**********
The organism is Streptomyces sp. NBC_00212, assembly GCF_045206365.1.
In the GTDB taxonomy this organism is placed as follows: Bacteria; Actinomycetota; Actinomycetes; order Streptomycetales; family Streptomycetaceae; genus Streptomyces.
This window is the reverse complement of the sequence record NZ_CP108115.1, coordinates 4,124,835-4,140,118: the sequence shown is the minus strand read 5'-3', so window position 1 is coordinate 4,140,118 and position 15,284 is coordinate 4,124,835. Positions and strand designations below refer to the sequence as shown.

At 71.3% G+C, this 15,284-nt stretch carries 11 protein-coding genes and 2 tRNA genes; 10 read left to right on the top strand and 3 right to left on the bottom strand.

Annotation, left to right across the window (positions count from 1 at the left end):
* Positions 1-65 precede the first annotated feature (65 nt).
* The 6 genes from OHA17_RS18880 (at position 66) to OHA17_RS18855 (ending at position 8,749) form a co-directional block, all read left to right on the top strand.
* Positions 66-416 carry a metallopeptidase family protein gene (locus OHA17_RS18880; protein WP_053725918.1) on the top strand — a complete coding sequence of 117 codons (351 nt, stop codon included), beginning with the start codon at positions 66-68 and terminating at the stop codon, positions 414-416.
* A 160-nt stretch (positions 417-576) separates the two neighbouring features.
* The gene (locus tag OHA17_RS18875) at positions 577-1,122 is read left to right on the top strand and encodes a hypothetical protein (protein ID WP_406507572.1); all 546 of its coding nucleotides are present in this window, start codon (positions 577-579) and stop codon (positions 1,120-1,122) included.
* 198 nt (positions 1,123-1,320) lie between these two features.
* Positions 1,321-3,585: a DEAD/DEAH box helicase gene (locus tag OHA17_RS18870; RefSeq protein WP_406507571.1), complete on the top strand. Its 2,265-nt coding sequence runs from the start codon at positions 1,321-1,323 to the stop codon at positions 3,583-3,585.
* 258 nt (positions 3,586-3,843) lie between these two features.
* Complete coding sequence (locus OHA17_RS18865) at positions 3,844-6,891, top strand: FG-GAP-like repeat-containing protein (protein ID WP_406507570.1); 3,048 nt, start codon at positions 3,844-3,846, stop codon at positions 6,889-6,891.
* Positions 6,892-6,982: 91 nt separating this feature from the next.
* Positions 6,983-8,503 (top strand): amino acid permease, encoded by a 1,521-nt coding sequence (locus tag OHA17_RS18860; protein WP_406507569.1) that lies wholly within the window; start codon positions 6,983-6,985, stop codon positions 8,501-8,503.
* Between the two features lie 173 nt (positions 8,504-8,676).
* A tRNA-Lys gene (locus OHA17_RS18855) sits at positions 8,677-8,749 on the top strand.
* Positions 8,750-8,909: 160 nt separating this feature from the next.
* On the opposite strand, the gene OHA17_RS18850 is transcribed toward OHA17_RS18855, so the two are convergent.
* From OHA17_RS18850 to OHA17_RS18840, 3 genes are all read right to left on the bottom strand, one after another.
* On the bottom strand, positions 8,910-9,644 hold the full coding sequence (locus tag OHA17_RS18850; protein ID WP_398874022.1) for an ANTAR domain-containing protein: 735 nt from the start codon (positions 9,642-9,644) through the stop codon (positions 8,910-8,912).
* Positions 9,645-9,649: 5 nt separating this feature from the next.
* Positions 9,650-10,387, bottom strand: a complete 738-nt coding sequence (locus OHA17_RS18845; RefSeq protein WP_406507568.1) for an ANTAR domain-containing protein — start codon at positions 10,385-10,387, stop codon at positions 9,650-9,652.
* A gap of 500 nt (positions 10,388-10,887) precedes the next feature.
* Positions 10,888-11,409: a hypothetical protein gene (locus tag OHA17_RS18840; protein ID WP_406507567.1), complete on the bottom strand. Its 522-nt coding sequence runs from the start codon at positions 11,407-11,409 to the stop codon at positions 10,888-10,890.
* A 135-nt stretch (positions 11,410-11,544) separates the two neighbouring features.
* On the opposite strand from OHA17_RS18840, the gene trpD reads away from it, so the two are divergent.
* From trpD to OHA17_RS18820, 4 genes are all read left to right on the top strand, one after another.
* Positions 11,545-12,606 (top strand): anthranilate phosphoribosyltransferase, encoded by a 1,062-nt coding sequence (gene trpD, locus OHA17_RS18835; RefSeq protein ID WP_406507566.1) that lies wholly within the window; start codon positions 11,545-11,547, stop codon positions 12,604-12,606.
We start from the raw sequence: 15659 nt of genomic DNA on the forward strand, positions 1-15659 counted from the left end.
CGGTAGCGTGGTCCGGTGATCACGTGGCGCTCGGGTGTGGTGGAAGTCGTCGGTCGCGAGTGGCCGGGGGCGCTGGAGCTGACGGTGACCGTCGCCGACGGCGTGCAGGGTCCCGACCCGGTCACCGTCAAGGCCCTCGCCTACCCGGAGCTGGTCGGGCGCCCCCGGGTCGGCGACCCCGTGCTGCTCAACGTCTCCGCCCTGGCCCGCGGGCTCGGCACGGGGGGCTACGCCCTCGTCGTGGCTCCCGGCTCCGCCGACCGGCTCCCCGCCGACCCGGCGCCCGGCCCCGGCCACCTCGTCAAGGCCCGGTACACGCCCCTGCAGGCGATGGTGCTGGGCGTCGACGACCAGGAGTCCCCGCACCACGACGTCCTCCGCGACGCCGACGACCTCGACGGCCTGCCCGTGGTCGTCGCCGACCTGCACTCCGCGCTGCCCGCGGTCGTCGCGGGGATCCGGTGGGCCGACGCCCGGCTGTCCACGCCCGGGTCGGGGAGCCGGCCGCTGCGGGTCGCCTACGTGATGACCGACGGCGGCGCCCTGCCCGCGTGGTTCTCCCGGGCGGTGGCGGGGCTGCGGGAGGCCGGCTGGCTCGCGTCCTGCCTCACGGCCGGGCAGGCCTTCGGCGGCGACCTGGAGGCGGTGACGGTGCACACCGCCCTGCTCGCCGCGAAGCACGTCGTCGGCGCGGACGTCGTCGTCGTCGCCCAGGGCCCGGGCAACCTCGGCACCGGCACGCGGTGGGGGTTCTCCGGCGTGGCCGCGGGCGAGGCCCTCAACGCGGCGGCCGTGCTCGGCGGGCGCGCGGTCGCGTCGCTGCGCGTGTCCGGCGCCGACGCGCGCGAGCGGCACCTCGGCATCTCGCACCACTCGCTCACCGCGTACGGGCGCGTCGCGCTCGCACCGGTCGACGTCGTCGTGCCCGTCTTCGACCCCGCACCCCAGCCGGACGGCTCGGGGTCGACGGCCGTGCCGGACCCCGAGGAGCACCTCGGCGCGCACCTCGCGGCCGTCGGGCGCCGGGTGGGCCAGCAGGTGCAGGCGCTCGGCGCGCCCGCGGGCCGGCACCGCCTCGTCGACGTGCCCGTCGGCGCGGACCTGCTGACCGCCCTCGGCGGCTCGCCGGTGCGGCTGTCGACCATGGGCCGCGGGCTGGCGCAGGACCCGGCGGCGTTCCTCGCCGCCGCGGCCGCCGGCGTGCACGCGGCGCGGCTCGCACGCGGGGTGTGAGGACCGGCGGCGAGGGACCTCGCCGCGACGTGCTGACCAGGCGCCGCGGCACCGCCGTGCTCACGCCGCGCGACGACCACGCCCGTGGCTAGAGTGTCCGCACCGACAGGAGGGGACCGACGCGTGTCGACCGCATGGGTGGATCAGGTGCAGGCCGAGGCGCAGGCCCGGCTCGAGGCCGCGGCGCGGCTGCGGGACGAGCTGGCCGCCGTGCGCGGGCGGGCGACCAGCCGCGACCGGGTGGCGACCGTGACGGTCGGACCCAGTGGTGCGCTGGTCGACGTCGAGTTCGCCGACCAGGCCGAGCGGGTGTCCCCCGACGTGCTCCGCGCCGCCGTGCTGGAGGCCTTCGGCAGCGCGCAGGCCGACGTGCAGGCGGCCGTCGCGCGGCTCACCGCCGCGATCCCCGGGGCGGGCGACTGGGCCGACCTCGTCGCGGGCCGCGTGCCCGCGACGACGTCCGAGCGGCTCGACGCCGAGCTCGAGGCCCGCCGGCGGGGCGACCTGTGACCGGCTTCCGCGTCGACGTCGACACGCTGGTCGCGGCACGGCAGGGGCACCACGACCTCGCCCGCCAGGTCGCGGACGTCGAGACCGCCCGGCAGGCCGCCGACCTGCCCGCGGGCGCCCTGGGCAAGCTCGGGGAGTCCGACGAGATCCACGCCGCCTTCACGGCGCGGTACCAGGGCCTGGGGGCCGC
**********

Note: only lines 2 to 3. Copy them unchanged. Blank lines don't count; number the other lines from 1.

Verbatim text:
In the GTDB taxonomy this organism is placed as follows: Bacteria; Actinomycetota; Actinomycetes; order Streptomycetales; family Streptomycetaceae; genus Streptomyces.
This window is the reverse complement of the sequence record NZ_CP108115.1, coordinates 4,124,835-4,140,118: the sequence shown is the minus strand read 5'-3', so window position 1 is coordinate 4,140,118 and position 15,284 is coordinate 4,124,835. Positions and strand designations below refer to the sequence as shown.